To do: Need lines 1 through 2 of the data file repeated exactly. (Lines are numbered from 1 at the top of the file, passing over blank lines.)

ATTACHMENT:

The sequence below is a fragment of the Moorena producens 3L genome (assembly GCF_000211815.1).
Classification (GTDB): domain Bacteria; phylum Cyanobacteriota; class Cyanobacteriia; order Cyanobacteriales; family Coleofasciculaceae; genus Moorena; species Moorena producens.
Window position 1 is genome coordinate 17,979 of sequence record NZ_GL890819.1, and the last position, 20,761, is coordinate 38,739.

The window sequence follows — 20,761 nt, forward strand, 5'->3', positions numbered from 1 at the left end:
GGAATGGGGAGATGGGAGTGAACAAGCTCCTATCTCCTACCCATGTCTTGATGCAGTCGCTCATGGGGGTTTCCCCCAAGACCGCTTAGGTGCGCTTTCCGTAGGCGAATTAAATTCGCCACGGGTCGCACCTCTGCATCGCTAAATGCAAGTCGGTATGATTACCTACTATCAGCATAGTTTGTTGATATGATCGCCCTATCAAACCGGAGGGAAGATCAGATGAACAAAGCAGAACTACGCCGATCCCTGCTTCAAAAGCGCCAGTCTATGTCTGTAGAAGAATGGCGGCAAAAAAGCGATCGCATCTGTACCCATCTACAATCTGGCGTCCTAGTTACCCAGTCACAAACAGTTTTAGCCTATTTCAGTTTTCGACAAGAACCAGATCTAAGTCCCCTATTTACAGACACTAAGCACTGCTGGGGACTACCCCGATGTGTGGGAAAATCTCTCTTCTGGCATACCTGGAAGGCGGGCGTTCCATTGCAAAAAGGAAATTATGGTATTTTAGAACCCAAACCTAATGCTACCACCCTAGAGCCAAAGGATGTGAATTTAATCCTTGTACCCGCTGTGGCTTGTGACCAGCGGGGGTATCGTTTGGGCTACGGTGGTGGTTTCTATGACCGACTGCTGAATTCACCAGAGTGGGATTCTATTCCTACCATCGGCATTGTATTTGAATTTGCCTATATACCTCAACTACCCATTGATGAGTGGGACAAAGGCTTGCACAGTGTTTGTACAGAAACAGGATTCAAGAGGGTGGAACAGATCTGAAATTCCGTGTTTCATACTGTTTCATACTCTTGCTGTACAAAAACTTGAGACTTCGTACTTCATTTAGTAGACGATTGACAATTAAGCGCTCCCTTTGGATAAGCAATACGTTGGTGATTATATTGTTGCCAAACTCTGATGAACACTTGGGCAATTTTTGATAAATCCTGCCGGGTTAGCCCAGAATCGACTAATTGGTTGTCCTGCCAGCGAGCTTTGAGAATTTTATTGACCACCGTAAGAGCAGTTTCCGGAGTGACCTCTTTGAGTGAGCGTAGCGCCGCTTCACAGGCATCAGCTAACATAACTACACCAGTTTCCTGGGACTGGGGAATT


The sequence below is a fragment of the Moorena producens 3L genome (assembly GCF_000211815.1).
Classification (GTDB): domain Bacteria; phylum Cyanobacteriota; class Cyanobacteriia; order Cyanobacteriales; family Coleofasciculaceae; genus Moorena; species Moorena producens.